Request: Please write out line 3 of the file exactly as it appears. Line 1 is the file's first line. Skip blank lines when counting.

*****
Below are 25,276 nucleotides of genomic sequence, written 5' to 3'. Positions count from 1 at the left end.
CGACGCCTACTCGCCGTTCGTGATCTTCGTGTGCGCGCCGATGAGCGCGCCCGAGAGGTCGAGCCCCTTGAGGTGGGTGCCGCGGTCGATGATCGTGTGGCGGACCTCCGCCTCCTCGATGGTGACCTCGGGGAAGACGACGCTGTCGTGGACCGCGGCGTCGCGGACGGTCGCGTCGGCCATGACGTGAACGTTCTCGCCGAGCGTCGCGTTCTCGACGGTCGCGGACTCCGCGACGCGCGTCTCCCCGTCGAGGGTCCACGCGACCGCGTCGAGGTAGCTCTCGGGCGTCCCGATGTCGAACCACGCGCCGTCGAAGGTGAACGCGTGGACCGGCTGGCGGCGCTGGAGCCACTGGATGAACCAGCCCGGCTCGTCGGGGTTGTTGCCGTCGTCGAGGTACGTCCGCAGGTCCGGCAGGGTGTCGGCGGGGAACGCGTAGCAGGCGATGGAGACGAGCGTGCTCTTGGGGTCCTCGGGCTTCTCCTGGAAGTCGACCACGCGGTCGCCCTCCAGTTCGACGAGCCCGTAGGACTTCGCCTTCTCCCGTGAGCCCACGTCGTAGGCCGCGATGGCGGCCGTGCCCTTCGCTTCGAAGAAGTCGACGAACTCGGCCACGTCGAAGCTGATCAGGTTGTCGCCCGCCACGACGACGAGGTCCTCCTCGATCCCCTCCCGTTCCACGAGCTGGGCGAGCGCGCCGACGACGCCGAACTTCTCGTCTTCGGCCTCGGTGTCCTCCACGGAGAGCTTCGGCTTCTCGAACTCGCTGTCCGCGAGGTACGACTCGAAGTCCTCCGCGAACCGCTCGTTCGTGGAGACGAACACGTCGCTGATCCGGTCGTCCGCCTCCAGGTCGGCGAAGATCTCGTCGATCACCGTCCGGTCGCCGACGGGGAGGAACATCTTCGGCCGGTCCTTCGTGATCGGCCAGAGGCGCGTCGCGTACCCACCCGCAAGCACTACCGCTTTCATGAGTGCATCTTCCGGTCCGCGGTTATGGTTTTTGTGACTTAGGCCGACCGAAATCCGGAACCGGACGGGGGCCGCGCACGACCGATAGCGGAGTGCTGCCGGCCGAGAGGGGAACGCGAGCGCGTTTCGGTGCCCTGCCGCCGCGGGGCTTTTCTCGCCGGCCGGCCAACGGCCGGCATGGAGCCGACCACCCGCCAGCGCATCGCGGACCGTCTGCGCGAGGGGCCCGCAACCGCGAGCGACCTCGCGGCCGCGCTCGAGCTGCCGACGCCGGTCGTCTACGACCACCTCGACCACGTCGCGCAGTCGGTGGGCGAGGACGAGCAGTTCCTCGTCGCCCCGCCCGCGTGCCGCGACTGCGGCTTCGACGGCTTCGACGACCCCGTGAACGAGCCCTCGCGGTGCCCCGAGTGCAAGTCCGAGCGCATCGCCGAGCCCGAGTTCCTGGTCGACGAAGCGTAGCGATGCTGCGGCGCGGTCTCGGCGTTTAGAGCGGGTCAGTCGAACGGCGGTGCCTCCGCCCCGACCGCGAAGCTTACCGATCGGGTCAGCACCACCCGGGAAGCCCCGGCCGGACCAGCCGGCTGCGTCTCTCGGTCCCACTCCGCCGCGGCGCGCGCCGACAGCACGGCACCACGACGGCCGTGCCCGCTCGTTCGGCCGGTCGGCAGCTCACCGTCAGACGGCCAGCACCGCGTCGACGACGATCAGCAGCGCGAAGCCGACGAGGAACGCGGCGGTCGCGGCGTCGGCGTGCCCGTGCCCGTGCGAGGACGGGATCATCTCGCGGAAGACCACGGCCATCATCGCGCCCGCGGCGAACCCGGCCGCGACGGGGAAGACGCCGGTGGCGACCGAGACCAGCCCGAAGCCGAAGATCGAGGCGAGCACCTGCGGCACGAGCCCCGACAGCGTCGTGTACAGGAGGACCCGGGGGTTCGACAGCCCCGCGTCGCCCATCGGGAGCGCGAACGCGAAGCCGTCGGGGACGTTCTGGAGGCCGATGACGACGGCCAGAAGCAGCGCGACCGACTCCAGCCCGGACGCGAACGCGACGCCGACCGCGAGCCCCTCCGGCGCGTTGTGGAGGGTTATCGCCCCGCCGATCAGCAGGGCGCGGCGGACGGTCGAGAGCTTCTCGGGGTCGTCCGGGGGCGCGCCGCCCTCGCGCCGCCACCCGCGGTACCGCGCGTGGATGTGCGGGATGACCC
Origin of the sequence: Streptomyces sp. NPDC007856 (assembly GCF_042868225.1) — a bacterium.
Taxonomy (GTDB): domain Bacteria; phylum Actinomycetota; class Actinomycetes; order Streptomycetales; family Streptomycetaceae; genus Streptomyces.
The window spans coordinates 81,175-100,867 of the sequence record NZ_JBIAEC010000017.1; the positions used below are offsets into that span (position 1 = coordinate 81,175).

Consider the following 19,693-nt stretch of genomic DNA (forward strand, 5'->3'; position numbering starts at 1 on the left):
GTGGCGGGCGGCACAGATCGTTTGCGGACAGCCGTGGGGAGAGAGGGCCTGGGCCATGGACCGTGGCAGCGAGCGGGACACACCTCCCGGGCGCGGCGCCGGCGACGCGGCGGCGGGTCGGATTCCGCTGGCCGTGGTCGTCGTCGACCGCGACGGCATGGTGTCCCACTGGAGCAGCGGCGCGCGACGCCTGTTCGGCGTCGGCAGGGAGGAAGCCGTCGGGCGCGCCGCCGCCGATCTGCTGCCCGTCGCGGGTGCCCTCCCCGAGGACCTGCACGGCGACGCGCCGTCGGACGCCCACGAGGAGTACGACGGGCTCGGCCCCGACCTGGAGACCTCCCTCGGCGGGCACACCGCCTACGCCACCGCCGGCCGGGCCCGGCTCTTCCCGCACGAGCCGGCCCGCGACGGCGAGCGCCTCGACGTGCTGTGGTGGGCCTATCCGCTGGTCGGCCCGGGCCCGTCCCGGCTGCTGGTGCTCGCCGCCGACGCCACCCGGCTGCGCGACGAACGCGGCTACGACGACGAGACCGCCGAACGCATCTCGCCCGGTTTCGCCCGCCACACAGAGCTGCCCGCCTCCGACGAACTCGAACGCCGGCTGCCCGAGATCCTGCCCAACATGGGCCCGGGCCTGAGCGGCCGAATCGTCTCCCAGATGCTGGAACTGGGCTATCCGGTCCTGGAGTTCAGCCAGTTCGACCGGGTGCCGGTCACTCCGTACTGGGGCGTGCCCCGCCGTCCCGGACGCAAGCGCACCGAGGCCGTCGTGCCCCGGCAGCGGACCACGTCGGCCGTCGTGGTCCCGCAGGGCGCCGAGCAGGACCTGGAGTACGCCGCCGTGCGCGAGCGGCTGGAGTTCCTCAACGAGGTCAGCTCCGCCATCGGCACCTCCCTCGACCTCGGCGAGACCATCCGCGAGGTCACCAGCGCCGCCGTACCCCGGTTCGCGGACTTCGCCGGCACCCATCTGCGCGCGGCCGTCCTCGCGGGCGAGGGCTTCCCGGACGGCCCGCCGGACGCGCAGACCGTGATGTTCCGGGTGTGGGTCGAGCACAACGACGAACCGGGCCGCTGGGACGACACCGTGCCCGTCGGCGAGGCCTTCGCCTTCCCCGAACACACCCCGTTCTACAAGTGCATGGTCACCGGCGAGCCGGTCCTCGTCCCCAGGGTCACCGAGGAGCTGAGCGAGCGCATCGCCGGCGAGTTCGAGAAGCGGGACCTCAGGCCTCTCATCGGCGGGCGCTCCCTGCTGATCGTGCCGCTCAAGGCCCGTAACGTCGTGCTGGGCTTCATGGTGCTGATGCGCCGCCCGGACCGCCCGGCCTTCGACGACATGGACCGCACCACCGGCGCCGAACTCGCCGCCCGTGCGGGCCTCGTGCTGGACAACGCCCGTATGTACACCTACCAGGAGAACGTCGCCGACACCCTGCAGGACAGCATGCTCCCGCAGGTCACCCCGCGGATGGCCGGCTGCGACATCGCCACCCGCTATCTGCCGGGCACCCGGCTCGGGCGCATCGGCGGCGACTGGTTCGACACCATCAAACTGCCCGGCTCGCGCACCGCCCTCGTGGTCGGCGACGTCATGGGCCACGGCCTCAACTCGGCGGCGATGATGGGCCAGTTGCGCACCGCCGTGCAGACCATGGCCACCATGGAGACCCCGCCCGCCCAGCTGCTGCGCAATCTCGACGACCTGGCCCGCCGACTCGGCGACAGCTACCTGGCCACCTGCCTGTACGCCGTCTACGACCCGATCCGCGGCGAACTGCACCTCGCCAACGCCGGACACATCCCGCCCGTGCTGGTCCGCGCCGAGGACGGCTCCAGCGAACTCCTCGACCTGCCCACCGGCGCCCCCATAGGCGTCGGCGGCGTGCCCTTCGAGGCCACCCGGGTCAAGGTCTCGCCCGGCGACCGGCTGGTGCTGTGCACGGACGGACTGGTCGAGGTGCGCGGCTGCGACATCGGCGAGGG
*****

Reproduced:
Origin of the sequence: Streptomyces sp. NPDC007856 (assembly GCF_042868225.1) — a bacterium.